Beer, wine and hard liquor could be delivered to homes under legislation that advanced Monday by a state Senate committee.
Senate Bill 246 would create provisions for Louisiana retailers, restaurants and third-party agents, like Waitr or Instacart, to deliver factory-sealed alcohol to consumers through delivery services.
The bill advanced without objection from the Senate Judiciary B committee after sponsor Sen. Dan “Blade” Morrish, R-Jennings, and industry stakeholders amended the measure to be more inclusive by allowing part-time as well as full-time employees of the state’s existing delivery services to transport alcohol. The legislation now moves to the full Senate.
Morrish’s bill would require the delivery personnel be employed by third-party delivery companies or Louisiana-licensed retailers, be a minimum of 18 years old, have a valid $25 responsible vendor permit and validate the customer’s age when delivering the order. The retailer must purchase the alcohol from a Louisiana-licensed wholesaler.
The alcohol also can only be delivered during days and hours the retailer is authorized to sell alcoholic beverages. Deliveries can’t be made in dry towns or parishes, or to university or college campuses, Morrish said.
The deliveries would also be limited to factory-sealed beverages, such as a bottle of wine or bottled beers. Mixed drinks, glasses of wine and other beverages in open containers would be prohibited, Morrish said.
His bill as originally written would have allowed restaurants and retailers more flexibility in the kind of alcohol delivered, but that wording was substituted with tighter restrictions, he said.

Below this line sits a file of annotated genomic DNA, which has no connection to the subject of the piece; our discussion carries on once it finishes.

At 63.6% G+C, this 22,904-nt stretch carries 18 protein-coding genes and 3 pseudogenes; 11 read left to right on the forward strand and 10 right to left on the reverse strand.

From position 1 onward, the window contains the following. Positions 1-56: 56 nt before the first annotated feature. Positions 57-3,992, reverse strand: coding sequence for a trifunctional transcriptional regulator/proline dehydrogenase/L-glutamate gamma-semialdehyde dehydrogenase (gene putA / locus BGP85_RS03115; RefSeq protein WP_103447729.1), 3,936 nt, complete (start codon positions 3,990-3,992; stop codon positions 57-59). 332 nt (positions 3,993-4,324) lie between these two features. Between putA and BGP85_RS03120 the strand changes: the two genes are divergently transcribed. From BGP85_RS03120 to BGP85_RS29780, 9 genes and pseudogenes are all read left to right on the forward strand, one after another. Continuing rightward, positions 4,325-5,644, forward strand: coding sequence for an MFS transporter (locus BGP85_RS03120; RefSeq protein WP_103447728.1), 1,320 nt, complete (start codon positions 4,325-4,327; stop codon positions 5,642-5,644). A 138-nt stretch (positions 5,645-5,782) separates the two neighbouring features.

“No one is sending a Jack and Coke via a third party delivery service,” Judiciary B chairman Sen. Gary Smith, D-Norco, said.
Lawmakers and enforcers raised concerns about liability and enforcement.
“I’m a Grambling Knight. I run a mortuary and I’ve been driving a hearse all my life, basically,” Sen. Gregory Tarver, D-Shreveport, said. “I used to go and pick up wine and go back to Grambling and sell it out the hearse. Young people do things like that. This happens, and more so in this situation. You’ve got to have some form or way of policing it.”
Louisiana Office of Alcohol and Tobacco Control commissioner Juana Marine-Lombard said the bill creates vague standards for liability and enforcement. Lombard said the bill needs to provide explicit standards either requiring permitting of third-party vendors or outlining liability for the licensee where the sale originated.
A clear chain of responsibility needs to be outlined so the ATC can administer penalties when delivered alcohol falls into the wrong hands, she said.
Representatives for the Louisiana Retailers Association and third-party vendors said they were on-board with reasonable permitting requirements, but the biggest concern was language that would restrict delivery eligibility to third-party delivery services with full-time employees.
No delivery services are employing full-time workers right now, Rouse’s Enterprises chief executive Donny Rouse said.
Rouses Markets contracts with Instacart and Shipt, who both rely on contract workers for their delivery services. Requiring delivery services to employ full-time workers would preclude Rouses and other retailers using similar services from participating in the alcohol delivery program, Rouse said.
Instacart representative Jessica Starns, former chief attorney for the ATC, said the company employs stay-at-home mothers, students, firefighters and others who need flexible work hours. Starns said specifying full-time employees for one product would “create some winners and losers” instead of allowing all alcoholic beverage purveyors to operate on a fair playing field.
Morrish said the provision wasn’t intended to create imbalance in the market, but to approach the issue with an “abundance of caution” and allow businesses greater control over the employees and the alcohol delivery.